Despite the increasing number of male caregivers [15] the primary family caregiver is typically an adult and almost always a middle-aged woman [16, 17]. Nevertheless, in developed countries several changes in the labour market and in family settings, e.g. increasing number of employed women, lack of strong family networks, living in single parent families [18] can turn young people into family caregivers. Sometimes, young family caregivers help adult relatives, i.e. their parents, and provide assistance to a frail or disabled family member, e.g. grandparent or sibling [19] thereby playing the role of auxiliary caregivers [20, 21]. However, parents might need care themselves because of mental illness and/or physical disability and, in this case, young children have to take on the role of primary caregiver [19, 22, 23].

The definition of young caregiver differs across countries, according to the level of awareness of the civil society and of research carried out on the topic [24]. In the literature, there are different interpretations concerning the age brackets identifying a caregiver as young. In fact, there are more [25,26,27] and less extensive interpretations of the age range identifying both young caregivers [28, 29] and young adult caregivers [19, 25]. This heterogeneity could make it difficult to compare findings from different studies, as deepened in the Methods section.

A second difficulty is the low level of self-awareness; many youngsters, indeed, do not recognize themselves as family caregivers [30, 31]. This can happen because their culture of affiliation takes it for granted that they have to cover this role in the family, or because caring is considered as an extension of family relations [32]. Poor self-awareness may lead to a third problem: identification, which could entail resultant difficulties for recruitment and enrollment of young caregivers in research and support programs [18].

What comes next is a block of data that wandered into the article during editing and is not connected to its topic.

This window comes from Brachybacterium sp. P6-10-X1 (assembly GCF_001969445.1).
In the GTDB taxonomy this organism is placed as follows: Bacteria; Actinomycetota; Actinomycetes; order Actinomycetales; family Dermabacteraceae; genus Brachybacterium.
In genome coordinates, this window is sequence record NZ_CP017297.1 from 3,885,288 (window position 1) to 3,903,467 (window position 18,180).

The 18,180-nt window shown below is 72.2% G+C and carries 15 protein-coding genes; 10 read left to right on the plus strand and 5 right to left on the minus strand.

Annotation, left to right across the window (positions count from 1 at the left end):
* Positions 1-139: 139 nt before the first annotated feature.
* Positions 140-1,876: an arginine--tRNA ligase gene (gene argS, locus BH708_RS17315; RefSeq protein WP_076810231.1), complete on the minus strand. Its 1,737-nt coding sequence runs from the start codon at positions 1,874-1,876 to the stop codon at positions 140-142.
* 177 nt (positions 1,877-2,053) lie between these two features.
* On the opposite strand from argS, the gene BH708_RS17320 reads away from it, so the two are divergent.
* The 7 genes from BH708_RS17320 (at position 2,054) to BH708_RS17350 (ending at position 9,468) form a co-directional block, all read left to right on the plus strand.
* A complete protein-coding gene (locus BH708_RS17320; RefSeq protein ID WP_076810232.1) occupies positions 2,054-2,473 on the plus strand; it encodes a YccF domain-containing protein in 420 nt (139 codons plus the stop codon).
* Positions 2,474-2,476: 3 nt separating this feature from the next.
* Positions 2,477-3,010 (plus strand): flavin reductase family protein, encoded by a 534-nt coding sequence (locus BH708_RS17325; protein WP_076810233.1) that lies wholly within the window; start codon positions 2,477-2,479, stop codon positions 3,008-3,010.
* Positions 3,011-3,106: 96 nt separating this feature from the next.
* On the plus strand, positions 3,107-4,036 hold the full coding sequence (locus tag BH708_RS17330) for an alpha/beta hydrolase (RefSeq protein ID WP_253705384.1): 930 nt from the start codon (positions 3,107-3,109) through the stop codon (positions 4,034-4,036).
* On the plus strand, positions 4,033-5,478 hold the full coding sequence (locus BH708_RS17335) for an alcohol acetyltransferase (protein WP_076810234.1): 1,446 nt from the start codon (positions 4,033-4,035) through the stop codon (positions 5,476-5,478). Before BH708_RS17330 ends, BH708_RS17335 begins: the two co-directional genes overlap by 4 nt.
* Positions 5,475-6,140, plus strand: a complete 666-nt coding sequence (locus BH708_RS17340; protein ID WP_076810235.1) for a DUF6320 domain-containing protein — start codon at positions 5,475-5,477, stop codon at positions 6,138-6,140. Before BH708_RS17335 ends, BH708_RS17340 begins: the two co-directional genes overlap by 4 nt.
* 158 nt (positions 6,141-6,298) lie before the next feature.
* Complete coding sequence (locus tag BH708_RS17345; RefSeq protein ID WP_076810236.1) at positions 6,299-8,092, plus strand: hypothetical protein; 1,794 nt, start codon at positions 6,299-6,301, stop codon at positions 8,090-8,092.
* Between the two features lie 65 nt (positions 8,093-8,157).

Even though there is still a dearth of quantitative cross-national studies on young family caregivers, several statistics and surveys at national level provided important information for grasping the dimension of the phenomenon, though taking into account different age ranges and, moreover, not allowing a full comparability of findings. For example, in the U.S. one fifth of caregivers was aged between 18 and 34 [3], in Canada over 1 million youth between the ages of 15–24 years (28.2% of the whole population in that age range) provided some kind of unpaid child and elder care [33], while in Australia one in twenty people (5.6% or 151,600 persons) aged 15–24 years were young caregivers [34].

Concerning Europe, in the last decade a growing attention has been paid to young caregivers, particularly in the UK, where, in 2011, there were 178,000 unpaid young caregivers (5 to 17 years-old), i.e. 19% more than in 2001 [35]. A recent cross-national survey [36] carried out in six European countries (Italy, the Netherlands, Slovenia, Sweden, Switzerland, and the UK) showed that out of 9,298 respondents, 28% were adolescent young caregivers (aged 15–17). A further exploration of the same database showed that 16.9% of adolescent caregivers aged 15–17 were caregivers of grandparents [37], suggesting the need for proofing the experience of young and adolescent caregivers of older relatives. Regardless of the age of the care recipient, when in the household a situation of disability and/or a chronic health condition occurs, young people may increase their level of involvement in carrying out basic domestic chores such as cleaning and tidying and they can start to help family members in need of care perform the activities of daily living e.g. dressing, eating, washing, up to provide support through medical care [38, 39]. When the person in need of care is old, young people are pushed to provide care by the unavailability or unwillingness of the adult family members. Thus, young people provide care for contributing to the family ecosystem and/or in response to a request of parents, especially when the latter are working caregivers [40].

Young caregivers of older care recipients perform a wide range of caring activities: personal hygiene and meal preparation [40, 41], help for instrumental activities of daily living, companionship and emotional support [42].